Ophthalmologists discuss different techniques to safely and effectively remove soft cataracts
In a new technique for soft cataract removal, an OVD (such as those pictured here) is gently injected into the eye, creating a small crack Source: Steve A. Arshinoff, M.D.
Although it sounds counterintuitive, cataract patients with a soft lens present trickier cases because most physicians spend about 95% of their time performing divide-and-conquer and other chopping techniques, said Thomas A. Oetting, M.D., professor of clinical ophthalmology, University of Iowa, Iowa City, chief, Eye Service, and deputy director, Surgery Service, VA Medical Center, Iowa City.
Furthermore, Gustavo Ricci Malavazzi, M.D., and Rachel Gomes Nery, M.D., both of the Santa Casa de Misericordia, Sao Paulo, Brazil, said in a study in the January 2011 issue of the Journal of Cataract & Refractive Surgery that variations to make phacoemulsification more efficient aim to reduce the energy delivered to the eye, diminishing the damage to all intraocular structures. These techniques do not work well on soft lenses because the techniques use higher vacuum power than would be recommended in a soft lens patient, Dr. Oetting said.
To get around this problem, Drs. Malavazzi and Nery proposed a visco-fracture technique for soft nucleus removal that is performed in a slow and controlled fashion without the use of special surgical devices.
New technique for
soft cataract removal
After a continuous curvilinear capsulorhexis is created, cortical cleavage hydrodissection is performed. Hydrodelineation is carried out in the usual fashion, and complete mobility of the lens within the capsule is established, according to the study. A golden halo sign indicates that hydrodelineation has been performed successfully.
An OVD is introduced into the eye using a hydrodissection cannula and, with a small amount of pressure, into the nucleus. The OVD is gently injected, creating a small central crack.
The surgeon can explore this first crack, enlarging it in both directions to create a complete fracture of the nucleus. This maneuver can be repeated by rotating the nucleus 90 degrees, performing additional fractures in the same way. The machine settings recommended for managing soft lens removal are 55 cc/min of aspiration flow rate, 360 mm Hg of vacuum, and continuous torsional ultrasound energy.
Phaco of the quadrants can be continued using an auxiliary second instrument, according to the study. This is inserted through a side-port incision to chop the remaining fragments and to further divide the previous fractures.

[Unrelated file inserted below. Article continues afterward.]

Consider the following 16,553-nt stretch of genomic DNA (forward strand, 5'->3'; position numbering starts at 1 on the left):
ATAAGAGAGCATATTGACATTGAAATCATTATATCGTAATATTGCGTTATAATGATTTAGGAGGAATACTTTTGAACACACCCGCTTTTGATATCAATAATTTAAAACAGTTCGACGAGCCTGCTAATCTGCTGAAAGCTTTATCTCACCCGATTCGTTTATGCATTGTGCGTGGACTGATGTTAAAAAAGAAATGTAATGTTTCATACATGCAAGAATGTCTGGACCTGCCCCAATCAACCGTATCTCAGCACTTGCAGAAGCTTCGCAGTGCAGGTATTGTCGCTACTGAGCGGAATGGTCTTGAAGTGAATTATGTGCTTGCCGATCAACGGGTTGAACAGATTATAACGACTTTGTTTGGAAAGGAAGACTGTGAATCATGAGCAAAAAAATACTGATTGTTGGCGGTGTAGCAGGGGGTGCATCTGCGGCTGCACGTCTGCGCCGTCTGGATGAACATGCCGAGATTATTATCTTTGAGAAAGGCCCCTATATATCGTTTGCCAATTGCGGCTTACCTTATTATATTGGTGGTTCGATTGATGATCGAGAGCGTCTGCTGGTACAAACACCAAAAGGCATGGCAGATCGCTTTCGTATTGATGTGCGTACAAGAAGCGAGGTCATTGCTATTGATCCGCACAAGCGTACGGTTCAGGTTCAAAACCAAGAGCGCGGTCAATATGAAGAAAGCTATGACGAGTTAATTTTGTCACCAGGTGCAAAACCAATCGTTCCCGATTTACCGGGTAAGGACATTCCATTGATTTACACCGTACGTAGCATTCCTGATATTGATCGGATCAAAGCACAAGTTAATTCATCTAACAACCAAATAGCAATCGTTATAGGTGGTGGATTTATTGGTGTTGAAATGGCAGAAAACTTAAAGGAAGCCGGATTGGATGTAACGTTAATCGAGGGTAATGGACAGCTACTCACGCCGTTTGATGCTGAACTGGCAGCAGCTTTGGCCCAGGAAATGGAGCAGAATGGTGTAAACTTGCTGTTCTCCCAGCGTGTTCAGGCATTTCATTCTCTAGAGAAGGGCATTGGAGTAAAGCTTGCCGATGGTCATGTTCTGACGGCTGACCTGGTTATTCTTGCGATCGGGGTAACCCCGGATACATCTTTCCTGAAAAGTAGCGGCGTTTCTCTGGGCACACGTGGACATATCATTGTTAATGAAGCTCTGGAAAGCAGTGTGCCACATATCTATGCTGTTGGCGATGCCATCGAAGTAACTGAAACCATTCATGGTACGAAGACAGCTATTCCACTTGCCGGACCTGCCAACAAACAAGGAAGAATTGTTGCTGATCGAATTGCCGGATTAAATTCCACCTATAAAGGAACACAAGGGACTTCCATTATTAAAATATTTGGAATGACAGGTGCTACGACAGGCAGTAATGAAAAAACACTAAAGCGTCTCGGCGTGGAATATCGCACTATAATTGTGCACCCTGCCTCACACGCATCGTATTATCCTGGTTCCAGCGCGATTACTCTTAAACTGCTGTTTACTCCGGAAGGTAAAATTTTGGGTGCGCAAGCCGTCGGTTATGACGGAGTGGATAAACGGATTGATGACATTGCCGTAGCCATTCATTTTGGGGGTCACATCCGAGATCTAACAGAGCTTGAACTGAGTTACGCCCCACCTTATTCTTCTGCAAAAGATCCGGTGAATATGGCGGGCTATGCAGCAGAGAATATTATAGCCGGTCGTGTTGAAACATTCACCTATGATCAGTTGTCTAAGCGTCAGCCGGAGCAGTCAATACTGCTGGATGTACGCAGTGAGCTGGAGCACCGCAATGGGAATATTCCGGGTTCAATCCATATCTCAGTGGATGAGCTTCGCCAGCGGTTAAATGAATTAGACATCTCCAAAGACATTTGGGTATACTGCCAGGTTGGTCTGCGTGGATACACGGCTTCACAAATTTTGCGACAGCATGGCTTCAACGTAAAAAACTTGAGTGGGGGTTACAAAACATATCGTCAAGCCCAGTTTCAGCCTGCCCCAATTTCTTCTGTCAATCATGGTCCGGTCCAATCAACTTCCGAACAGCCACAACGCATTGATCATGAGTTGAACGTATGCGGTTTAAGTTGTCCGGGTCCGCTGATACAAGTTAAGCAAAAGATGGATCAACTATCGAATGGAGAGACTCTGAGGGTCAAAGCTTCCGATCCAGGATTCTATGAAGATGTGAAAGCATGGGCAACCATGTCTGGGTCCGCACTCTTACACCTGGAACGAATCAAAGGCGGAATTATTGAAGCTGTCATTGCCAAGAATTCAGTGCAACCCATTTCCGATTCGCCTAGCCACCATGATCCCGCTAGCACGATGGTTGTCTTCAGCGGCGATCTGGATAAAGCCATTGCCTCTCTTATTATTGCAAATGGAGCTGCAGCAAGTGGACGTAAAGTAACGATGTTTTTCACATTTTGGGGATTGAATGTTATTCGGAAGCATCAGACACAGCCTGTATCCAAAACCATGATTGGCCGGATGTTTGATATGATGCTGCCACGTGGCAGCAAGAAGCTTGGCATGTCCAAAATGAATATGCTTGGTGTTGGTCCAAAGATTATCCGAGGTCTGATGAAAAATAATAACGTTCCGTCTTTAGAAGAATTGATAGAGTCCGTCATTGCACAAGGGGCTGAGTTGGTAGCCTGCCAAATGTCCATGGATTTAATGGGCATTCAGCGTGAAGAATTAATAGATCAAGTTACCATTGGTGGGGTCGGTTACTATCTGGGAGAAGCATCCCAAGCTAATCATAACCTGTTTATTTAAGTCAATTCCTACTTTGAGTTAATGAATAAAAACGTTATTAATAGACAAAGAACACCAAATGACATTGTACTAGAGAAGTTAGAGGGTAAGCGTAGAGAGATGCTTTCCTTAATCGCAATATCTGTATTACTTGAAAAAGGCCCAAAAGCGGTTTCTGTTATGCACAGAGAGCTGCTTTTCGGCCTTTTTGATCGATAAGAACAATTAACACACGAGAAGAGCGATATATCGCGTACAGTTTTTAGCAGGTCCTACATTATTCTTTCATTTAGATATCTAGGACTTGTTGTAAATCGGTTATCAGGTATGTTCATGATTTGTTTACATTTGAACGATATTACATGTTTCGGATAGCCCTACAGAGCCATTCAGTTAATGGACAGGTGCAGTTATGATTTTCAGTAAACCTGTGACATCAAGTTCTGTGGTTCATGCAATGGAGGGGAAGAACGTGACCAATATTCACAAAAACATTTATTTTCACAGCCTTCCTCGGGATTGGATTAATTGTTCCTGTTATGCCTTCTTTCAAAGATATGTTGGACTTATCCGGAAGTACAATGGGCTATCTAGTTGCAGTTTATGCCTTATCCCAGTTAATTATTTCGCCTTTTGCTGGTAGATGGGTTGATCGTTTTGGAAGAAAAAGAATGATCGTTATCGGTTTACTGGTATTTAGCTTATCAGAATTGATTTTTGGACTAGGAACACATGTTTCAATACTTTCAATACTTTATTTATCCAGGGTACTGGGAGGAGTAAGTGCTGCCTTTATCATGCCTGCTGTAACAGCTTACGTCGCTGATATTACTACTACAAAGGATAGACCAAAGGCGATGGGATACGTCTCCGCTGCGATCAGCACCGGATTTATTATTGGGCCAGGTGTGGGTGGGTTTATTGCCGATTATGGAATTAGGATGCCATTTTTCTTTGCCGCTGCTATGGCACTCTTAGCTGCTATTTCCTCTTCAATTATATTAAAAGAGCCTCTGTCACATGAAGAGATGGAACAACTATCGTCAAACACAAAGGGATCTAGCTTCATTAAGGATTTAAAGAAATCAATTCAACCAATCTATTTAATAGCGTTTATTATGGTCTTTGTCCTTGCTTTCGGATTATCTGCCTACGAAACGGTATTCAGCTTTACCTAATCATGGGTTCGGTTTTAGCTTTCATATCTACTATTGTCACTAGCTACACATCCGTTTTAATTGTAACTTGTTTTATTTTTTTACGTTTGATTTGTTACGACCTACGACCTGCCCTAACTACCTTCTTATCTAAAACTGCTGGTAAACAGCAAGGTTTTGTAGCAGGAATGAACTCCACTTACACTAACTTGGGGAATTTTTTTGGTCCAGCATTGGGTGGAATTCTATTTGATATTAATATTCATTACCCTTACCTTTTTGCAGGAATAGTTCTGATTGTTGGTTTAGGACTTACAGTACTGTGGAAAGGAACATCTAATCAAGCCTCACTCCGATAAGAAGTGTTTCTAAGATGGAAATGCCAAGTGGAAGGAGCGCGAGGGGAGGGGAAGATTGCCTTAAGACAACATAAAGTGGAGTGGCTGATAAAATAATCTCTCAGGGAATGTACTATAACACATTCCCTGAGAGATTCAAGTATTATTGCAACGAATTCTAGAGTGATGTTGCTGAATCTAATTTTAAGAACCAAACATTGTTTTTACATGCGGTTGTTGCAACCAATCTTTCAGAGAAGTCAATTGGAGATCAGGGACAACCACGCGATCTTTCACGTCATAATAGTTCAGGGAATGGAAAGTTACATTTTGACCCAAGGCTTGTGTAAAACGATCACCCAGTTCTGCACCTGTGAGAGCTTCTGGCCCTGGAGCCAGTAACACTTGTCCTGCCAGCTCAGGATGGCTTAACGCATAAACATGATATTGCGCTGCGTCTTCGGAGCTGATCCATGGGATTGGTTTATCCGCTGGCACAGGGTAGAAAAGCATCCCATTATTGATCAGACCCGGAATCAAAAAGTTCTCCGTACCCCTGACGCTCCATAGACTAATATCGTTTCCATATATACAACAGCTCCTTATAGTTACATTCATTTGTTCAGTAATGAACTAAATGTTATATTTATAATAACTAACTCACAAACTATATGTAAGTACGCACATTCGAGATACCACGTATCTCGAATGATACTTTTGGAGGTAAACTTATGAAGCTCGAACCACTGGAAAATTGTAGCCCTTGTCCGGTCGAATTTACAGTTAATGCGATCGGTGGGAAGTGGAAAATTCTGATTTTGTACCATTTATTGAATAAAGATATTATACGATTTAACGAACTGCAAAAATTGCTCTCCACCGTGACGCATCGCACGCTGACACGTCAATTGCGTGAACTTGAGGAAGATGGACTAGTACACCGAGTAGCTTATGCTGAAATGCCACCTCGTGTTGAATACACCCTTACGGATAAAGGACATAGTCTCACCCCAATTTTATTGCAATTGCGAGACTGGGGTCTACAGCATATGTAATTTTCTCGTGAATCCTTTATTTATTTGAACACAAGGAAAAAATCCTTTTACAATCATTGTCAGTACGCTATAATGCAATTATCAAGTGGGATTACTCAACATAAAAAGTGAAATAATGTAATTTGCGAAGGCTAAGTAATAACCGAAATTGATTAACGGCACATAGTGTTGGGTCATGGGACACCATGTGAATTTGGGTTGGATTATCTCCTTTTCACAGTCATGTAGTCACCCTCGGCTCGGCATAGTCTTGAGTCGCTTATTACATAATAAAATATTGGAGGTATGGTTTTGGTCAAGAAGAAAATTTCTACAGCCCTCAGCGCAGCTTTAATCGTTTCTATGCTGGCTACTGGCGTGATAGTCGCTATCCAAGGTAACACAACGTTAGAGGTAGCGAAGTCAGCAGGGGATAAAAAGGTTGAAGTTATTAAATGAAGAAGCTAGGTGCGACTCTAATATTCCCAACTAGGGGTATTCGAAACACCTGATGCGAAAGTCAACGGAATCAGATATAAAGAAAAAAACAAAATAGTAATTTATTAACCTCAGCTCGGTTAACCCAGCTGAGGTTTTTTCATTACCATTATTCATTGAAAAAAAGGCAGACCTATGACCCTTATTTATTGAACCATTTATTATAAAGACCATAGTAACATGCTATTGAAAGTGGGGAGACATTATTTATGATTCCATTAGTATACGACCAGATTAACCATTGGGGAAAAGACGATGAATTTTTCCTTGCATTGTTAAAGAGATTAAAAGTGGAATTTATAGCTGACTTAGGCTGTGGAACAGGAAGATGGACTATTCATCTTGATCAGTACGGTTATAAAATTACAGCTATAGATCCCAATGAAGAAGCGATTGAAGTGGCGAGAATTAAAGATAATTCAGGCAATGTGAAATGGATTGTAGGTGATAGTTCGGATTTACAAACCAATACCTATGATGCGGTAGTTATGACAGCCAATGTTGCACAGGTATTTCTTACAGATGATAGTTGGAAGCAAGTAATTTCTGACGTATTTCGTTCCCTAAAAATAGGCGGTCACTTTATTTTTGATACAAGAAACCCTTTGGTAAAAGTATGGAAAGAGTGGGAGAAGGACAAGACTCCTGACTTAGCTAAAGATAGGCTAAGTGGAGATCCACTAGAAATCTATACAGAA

Benefits of the technique
"Good hydrodissection and hydrodelineation, with complete mobility of the lens, are sometimes sufficient to allow aspiration of a soft nucleus by an experienced surgeon but can be a challenge for the novice," the study authors said. "The technique we describe provides a safe and reliable way of chopping a soft lens within the capsular bag."
According to the study, the fracture occurs as the OVD is being injected. Phaco energy can be used exclusively to remove the lens fragments. Less energy is associated with less damage to intracameral structures.
This approach can be used with different OVDs and cannulas, and the study authors said they have used it with several OVDs and have achieved the same effects.
Traumatic endothelial contact with nuclear fragments and surgical instruments is reported to be associated with an increased risk of cell loss. "Viscofracture has few steps and requires minimal manipulation of intraocular structures," the study authors said. "We consider the technique simple and reliable and the results efficient and predictable. This technique is ideal for teaching the beginning surgeon when soft nuclei are difficult to fracture using other techniques."
for soft cataracts
Dr. Oetting, although he has not tried this approach, said it does make sense and appears to be a simple and safe technique.
The study's proposed technique is similar to one of Dr. Oetting's preferred techniques; he said he has found success prolapsing the lens with balanced salt solution. With this method, first he hydrodissects, careful to keep the cannula over the lens to avoid prolapse, followed by spinning the lens. Then he performs hydrodelineation and allows the nucleus to prolapse into the anterior chamber.
"In a perfect world, you can just prolapse the nucleus and leave the epi-nuclear material in the bag," Dr. Oetting said. Then he removes the nucleus with the phaco needle with epi-nuclear settings and removes the epi-nuclear material with the phaco needle and a shizzle manuever or with the irrigation/aspiration tip.
Another technique Dr. Oetting said he has had success with is to soft chop with no vacuum. Using too much vacuum power will likely cause the lens to jump into the tip and create a hole in the lens, "Swiss cheesing" the lens. In this method, the idea is to use the phaco needle to hold and support the soft lens while slicing through the lens with the chopper. Then the phaco needle simply supports the lens and the chopper goes deep and moves in a horizontal fashion just to the left of the phaco needle, moving to the left when reaching the needle to split the lens.
If the lens does not break into pieces, Dr. Oetting said he will slice it, usually into six pieces, so that the lens will come into the anterior chamber with the epi-nuclear setting.
Soft lens cataract patients are a rare occurrence—Dr. Oetting estimated about 5% of his patients fit the description, although that number probably varies depending on the practice. He noted, however, that younger patients seem more prone to soft lens cataracts, as are diabetic or trauma patients. This tends to be the cause of the development of cataracts in younger patients in the first place.
Editors' note: Drs. Malavazzi and Nery have no financial interests related to their study. Dr. Oetting has no financial interests related to his comments.